Occupy your mind with more worthwhile thoughts, faggot
Stop being homophobic, you alt-right Trump-Supporter
Nothing to wonder here, as many great writers have left their testimony on their favorite filmmakers.
Names like Jean Cocteau, Sergei Eisenstein and Ingmar Bergman tend to be popular among people who enjoy the beauty of poetry and its capacity to turn the old and usual into the new and unusual.
Watch Sayat Nova, by Parajanov, if you want to understand the artistic potential of cinema.
(With all that said, TS Eliot was a Marx Brothers fan and Wittgenstein loved Westerns, but they obviously didn't see cinema as a serious art; Pound was smarter and enjoyed Berlin: Symphony of a City.)
I think it's a bit harsh to say American cinema should be avoided. I would agree, though, that Hollywood is very much concerned with things being entertaining and not at all "difficult". If a film won't appeal to not-overly-bright teenagers, it probably won't get made.
They can still make great films but these have to be great films that are also very entertaining on a superficial level. So you'll get a Star Wars, a Goodfellas, a King Kong, a Singin' in the Rain; but you won't get a Cries and Whispers or a Solaris (yeah I know they remade it but I don't care, my point holds).
not liking Malick
Plebs really aren't welcome on this board.
I really hope you aren't American.
so the directors that deviate more from literature are the most literary? I don’t see it. The more ‘visual’ and ‘audible’ a movie is the less literary it becomes... To me at least
I like Malick but he isn’t ‘literary’ at all. How do you replicate Lubezki’s flow on a book?
t. freshman who just took an introductory film studies class.
I am Brazilian.
Read again what I wrote.
Literary directors will often employ long takes, close-ups of the actor's faces, and either a very refined dialogue or else an almost non-existent one, sometimes preferring to make their films silent, or even just using the dialogue of literary works (Percival le gallois; Passione second Matteo).
It can be full of dialogue, and also have an interesting and complex story-line. Think of the two movies mentioned, or Bergman's Wild Strawberries, of Bunuel's The Exterminating Angel.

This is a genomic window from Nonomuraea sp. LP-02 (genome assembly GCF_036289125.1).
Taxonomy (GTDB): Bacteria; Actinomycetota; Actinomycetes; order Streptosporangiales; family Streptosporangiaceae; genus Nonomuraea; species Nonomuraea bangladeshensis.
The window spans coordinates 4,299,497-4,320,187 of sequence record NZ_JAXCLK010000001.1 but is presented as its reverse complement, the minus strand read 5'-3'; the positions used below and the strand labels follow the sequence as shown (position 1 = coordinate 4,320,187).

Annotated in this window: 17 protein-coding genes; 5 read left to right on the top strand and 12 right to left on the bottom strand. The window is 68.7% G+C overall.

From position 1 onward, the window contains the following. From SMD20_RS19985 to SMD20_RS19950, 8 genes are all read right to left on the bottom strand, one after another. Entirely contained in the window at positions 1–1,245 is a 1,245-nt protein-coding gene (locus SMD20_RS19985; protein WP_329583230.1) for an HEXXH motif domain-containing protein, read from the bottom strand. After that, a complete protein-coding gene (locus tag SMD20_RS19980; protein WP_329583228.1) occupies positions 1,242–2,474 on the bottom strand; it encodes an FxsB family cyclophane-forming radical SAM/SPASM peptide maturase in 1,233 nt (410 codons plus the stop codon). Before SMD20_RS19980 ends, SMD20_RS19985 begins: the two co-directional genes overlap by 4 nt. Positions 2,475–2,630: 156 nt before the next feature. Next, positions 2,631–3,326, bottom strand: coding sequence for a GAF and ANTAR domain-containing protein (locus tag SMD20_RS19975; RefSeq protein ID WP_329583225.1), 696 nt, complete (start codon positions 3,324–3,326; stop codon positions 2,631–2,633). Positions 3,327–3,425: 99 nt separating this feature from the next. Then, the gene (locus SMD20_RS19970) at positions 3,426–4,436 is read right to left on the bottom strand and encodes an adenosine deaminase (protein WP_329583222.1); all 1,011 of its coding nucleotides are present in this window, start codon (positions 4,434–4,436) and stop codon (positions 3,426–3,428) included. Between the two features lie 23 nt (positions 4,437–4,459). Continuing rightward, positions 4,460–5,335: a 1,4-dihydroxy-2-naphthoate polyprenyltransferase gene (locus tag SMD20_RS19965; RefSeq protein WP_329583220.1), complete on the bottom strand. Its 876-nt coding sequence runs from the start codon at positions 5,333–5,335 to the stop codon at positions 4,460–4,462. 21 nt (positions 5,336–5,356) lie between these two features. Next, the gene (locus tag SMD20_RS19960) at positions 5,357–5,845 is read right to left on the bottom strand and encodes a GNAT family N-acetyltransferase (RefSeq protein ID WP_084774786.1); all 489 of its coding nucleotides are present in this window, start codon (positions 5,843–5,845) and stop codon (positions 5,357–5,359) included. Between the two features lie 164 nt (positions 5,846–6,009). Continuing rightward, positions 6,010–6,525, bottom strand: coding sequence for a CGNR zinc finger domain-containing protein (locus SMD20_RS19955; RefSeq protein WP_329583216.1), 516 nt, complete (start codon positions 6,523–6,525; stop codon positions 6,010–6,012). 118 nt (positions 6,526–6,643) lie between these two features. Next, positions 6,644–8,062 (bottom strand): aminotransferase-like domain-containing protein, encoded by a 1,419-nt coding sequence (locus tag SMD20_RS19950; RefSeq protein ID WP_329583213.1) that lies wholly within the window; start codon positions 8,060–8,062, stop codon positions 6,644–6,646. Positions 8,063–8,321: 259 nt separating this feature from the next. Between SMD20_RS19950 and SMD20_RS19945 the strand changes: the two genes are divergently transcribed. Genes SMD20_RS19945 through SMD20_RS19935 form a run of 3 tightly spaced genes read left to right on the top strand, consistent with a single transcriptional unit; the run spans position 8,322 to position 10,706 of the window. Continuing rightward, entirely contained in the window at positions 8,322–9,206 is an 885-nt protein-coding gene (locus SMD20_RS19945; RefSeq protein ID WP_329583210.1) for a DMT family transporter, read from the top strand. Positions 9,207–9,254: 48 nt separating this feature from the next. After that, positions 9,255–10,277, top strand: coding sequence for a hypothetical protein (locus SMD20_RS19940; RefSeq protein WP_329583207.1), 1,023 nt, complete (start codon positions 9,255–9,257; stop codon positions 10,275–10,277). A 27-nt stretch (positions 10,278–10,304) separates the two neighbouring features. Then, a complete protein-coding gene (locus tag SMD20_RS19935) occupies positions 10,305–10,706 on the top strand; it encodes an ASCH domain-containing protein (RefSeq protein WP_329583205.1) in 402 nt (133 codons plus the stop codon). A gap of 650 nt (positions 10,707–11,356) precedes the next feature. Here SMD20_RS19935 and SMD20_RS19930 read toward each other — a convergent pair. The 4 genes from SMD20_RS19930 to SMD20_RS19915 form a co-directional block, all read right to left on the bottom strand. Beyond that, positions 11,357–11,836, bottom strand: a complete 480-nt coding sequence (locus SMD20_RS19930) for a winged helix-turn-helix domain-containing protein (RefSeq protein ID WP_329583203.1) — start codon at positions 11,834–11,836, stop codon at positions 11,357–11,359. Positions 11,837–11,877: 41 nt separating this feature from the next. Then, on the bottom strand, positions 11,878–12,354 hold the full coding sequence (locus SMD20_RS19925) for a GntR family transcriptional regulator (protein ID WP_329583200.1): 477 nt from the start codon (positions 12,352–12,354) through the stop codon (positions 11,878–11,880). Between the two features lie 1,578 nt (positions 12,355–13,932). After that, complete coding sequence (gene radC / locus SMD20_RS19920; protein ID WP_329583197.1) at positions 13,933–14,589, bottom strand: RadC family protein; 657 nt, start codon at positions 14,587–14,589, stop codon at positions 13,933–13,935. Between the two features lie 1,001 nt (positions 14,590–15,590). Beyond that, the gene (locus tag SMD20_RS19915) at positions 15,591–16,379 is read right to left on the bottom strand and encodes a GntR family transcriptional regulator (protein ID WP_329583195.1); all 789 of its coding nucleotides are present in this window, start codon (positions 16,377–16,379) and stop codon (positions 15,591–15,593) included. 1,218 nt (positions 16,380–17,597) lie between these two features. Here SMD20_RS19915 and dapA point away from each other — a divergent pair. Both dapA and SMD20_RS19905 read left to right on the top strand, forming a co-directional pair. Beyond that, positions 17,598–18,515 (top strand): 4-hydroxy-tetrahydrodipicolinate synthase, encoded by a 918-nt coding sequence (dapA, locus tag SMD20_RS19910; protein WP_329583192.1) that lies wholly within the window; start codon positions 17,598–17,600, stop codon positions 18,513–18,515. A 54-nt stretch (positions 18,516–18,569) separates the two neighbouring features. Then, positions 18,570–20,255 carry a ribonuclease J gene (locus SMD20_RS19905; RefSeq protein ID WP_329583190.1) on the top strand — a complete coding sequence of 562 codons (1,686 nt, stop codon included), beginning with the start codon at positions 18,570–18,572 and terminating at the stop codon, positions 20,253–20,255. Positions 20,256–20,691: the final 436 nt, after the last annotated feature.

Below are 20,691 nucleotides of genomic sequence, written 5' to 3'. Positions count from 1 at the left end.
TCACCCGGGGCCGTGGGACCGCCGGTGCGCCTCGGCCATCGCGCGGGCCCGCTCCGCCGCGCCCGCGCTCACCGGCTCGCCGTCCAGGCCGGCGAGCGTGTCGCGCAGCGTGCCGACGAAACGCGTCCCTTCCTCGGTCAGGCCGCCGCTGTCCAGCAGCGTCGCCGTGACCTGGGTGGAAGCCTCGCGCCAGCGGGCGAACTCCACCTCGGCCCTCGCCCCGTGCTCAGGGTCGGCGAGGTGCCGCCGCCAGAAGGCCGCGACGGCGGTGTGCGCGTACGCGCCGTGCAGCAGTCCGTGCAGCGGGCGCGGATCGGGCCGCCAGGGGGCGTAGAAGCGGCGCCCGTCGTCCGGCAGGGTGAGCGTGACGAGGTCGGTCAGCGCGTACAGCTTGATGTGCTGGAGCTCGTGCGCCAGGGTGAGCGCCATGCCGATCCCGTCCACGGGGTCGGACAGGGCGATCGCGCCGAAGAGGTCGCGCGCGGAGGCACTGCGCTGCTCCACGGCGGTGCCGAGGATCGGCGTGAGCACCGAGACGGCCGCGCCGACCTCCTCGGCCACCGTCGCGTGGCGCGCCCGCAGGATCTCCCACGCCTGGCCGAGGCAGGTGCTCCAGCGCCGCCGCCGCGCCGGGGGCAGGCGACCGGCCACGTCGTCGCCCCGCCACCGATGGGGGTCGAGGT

However, it can be still literary even if it has no words, in the sense that it can be poetical. It is known that poetry doesn't demand words since at least the times of Mallarmé, when the potentials of the blank page started to be noted. Cinema can have poetry even when it has no words. If you don't believe me, you can watch Dreyer and judge for yourself.
Of course that means we have to extend the meaning of poetry to include many things, such as music and painting, or sceneries and more. However, this is somewhat imposed by the question itself. Cinema will never be literary in the typical sense of the word literary, because it has things literature lacks just like literature has things which cinema lacks, but it can still be poetical in the ample sense of the word 'poetry'.
I am a Law student. I would never do film studies. It is useless. You can learn it from the movies themselves or from reading books written by the great directors.
Herzog whe he's at his best
Malick is the definition of pleb.
And what do you think of his writing? Herzog himself thinks it is better than any film he has done.
Aguirre, Fitzcarraldo, Fata Morgana (he uses the text of the Popol Vuh), Stroszek.
Herzog is a very erudite man who reads Homer and Virgil in the original and isolates himself in a shed for one week, reading those authors, whenever he's about to start working on his screenplays. Kinski was a genius actor and helped to make the first two movies eternal. Aguirre is Harold Bloom's favorite movie.
The Conquest of the Useless, right?
I never bought the book.